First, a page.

This week’s DP Photo Challenge Theme is Rare.
While it is not that rare to see these conical stone heaps in Inner Mongolia; but they are still rare in many sense of the word.
Aobao was born as a landmark for the grasslands. They were used to signify the border or to demarcate cities. After the era of Genghis Khan, people admired and yearned for brave heroes who died at the war front. They then made Aobaos as tombs and inserted their swords or axes, which they used when they were still alive, atop the Aobaos.
Later on, Aobao became a place for sacrifice to the mountain god, the road god and the war-god.
And now, the Aobao’s most important use is for sacrifice. People always sacrifice the best corn, meet, fruit and alcohol to Aobao and pray for good weather, good harvest and good fortune.
Every summer, herdsmen will come to the Aobaos with their offerings. At this time, the Aobaos are decorated with pure white scarves or hadas at the center of the Aobao and colorful pieces of cloth around it and beautiful ethnic dances will be performed around them.
Aobaos are also symbolic things. It is also a place for dating for the young people as Aobaos are now considered romantic meeting places.
I didn’t expect there were camels in the grassland.
It rained the day before and there was no sunrise.
Although, I didn’t expect so many of them.
They have double humps too.
I surmised that they were raised by people in the area and are not wild ones.
Also nearby were some horses.
When I am on a trip, I have a habit of wandering around the hotel early in the morning to find out what’s happening around the area.
I was surprised to see the modernity of the buildings in the area.
I was also surprised to see most or maybe all of those doing exercise were women; not only that, they seem to be well dressed up – do they go to work immediately after the exercise?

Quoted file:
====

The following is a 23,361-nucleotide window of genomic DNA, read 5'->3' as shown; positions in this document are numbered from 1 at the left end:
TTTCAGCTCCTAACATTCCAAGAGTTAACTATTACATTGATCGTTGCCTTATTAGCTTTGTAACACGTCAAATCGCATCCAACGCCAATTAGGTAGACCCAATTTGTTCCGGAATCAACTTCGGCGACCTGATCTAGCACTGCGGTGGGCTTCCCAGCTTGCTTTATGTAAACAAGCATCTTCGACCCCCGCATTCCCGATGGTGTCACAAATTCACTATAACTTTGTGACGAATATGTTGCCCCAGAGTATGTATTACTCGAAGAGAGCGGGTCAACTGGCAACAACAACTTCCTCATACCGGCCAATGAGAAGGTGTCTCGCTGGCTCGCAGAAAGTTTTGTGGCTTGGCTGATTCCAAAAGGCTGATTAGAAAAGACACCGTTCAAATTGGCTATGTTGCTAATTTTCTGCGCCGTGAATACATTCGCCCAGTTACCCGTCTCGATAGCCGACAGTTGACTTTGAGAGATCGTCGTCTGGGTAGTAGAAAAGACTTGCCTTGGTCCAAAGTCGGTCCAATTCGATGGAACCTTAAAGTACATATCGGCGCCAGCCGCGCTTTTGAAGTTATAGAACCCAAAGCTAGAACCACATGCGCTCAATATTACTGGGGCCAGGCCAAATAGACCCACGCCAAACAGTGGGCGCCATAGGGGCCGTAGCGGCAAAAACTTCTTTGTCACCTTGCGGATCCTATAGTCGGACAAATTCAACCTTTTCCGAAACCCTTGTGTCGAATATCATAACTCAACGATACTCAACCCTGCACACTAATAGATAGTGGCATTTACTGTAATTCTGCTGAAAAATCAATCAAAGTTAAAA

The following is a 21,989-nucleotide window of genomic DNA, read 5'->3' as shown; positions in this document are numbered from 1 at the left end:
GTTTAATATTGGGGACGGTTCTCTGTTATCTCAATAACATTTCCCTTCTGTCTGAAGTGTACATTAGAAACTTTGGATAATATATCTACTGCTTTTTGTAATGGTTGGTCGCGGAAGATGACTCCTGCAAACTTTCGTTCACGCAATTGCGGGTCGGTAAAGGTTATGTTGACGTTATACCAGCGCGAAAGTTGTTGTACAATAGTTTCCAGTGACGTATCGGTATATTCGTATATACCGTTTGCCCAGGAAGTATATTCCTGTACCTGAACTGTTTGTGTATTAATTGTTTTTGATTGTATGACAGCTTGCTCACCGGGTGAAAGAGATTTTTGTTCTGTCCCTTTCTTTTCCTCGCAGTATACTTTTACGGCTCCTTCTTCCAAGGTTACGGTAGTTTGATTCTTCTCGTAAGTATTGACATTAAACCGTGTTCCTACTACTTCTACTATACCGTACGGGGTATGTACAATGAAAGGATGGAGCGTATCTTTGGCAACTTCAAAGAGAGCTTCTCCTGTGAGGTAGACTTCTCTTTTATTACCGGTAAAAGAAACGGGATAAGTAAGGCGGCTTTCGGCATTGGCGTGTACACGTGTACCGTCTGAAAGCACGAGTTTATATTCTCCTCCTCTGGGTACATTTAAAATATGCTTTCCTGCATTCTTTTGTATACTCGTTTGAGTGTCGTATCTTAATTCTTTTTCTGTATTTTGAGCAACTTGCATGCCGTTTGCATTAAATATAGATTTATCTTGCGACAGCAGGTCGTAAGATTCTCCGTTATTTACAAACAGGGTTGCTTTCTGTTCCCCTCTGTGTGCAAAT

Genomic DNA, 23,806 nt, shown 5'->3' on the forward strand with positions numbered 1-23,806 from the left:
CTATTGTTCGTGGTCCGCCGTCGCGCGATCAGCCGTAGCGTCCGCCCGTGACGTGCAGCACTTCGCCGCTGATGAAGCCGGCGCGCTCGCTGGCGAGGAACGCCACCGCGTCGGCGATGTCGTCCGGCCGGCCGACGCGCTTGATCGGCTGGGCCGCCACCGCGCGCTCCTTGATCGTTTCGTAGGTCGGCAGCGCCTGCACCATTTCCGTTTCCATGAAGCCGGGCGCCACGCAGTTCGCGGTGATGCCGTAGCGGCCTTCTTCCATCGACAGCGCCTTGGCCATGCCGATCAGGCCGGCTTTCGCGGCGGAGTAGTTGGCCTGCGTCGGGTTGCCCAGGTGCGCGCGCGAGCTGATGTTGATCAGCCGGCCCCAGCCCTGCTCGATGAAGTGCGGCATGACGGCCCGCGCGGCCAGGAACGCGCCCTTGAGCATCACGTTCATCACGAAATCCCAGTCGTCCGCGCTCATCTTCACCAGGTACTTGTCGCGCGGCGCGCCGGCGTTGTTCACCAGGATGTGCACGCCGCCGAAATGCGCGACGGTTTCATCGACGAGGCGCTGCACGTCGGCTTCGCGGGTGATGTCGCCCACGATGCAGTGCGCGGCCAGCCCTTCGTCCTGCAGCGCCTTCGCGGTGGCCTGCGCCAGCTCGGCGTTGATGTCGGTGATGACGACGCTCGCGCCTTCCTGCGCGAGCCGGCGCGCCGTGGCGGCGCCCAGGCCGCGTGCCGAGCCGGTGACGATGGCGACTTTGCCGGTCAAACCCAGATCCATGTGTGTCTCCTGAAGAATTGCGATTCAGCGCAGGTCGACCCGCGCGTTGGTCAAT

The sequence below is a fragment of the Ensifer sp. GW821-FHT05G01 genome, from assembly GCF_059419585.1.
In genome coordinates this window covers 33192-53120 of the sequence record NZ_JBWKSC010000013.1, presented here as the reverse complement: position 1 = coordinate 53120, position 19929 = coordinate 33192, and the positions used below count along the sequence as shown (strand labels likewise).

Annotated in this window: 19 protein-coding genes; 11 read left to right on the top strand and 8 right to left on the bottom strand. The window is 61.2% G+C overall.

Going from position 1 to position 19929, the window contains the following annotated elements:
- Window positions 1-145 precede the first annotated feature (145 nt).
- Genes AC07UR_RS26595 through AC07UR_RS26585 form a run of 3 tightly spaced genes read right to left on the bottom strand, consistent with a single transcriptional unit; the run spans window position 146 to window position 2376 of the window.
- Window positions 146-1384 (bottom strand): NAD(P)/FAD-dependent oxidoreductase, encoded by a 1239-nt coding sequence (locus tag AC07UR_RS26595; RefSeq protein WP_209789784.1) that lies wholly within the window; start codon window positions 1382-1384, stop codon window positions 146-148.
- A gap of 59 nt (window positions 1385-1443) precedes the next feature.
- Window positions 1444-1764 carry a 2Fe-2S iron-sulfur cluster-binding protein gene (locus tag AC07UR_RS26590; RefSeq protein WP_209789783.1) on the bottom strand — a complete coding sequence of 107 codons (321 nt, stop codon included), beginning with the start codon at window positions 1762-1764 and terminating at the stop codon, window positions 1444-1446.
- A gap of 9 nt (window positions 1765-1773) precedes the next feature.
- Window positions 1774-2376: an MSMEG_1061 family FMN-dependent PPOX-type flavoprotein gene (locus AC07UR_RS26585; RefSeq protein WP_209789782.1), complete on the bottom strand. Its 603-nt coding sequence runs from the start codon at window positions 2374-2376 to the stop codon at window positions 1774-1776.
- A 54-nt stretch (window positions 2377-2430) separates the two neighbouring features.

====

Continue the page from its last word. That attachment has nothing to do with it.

In the same garden, there is also a pool where they have a good reflection of the nearby buildings.
I have flipped the image upside down so the buildings are on the lower half!
Summer is short in Inner Mongolia.
It was getting dark; appearing in the horizon are some horses and a scooter – which reminded me that I was actually in Inner Mongolia.
A place which I can imagine to be bleak and very cold in the Winter.
This is my second interpretation of Weightless.
I felt somewhat surreal when watching clouds in the Inner Mongolian desert.
The sand underneath my feet made me feel heavy; whereas in contrast, the string of colorful umbrellas on the horizon appeared as if they hung effortlessly from the air.
The Mongolian yurts on the left reminded me this place was surreal.
No photography was allowed inside the mausoleum of Genghis Khan in Inner Mongolia.
One of the pictures taken was a close up of the dragon head.
As someone who knows not much at all of the Mongolian culture and history, I was at a loss as to what many of the things I saw represent.
I hope when I have the time, I will research into their meaning and significance.
Among all the significant rulers in Chinese history, Genghis Khan was one of the greatest. He was the founder of Mongol Empire and the sequential Yuan Dynasty (1271-1368), and by the end of his life, the Mongol Empire occupied a substantial portion of Central Asia and China.
Most people believe that this mausoleum is not where he was actually buried but is rather a gathering place for Mongolian people to worship the spirit of the mighty Genghis Khan. The great ruler’s real burial place still remains a mystery. The mausoleum consists of three grand halls, which are shaped like Mongolian yurts.
These pictures were taken at the mausoleum, as part of my trip to Inner Mongolia.